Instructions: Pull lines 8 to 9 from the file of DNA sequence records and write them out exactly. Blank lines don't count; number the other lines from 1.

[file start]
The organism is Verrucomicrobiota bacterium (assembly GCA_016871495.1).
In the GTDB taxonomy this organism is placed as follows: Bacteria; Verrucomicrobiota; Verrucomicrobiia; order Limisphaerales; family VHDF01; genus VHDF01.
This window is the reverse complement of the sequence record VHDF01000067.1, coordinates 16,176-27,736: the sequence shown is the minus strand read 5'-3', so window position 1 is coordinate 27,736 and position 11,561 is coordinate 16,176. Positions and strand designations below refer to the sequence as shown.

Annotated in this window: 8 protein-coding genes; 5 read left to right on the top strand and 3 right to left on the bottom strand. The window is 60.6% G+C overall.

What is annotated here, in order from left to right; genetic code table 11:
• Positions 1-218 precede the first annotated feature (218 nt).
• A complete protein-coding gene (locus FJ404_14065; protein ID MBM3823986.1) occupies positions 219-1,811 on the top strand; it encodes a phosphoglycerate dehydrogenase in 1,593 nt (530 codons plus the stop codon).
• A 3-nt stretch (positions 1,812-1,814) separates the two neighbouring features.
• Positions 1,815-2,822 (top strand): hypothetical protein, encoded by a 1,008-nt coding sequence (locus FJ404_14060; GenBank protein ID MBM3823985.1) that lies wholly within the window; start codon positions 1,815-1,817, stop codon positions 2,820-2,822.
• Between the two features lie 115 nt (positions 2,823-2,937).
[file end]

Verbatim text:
• A 3-nt stretch (positions 1,812-1,814) separates the two neighbouring features.
• Positions 1,815-2,822 (top strand): hypothetical protein, encoded by a 1,008-nt coding sequence (locus FJ404_14060; GenBank protein ID MBM3823985.1) that lies wholly within the window; start codon positions 1,815-1,817, stop codon positions 2,820-2,822.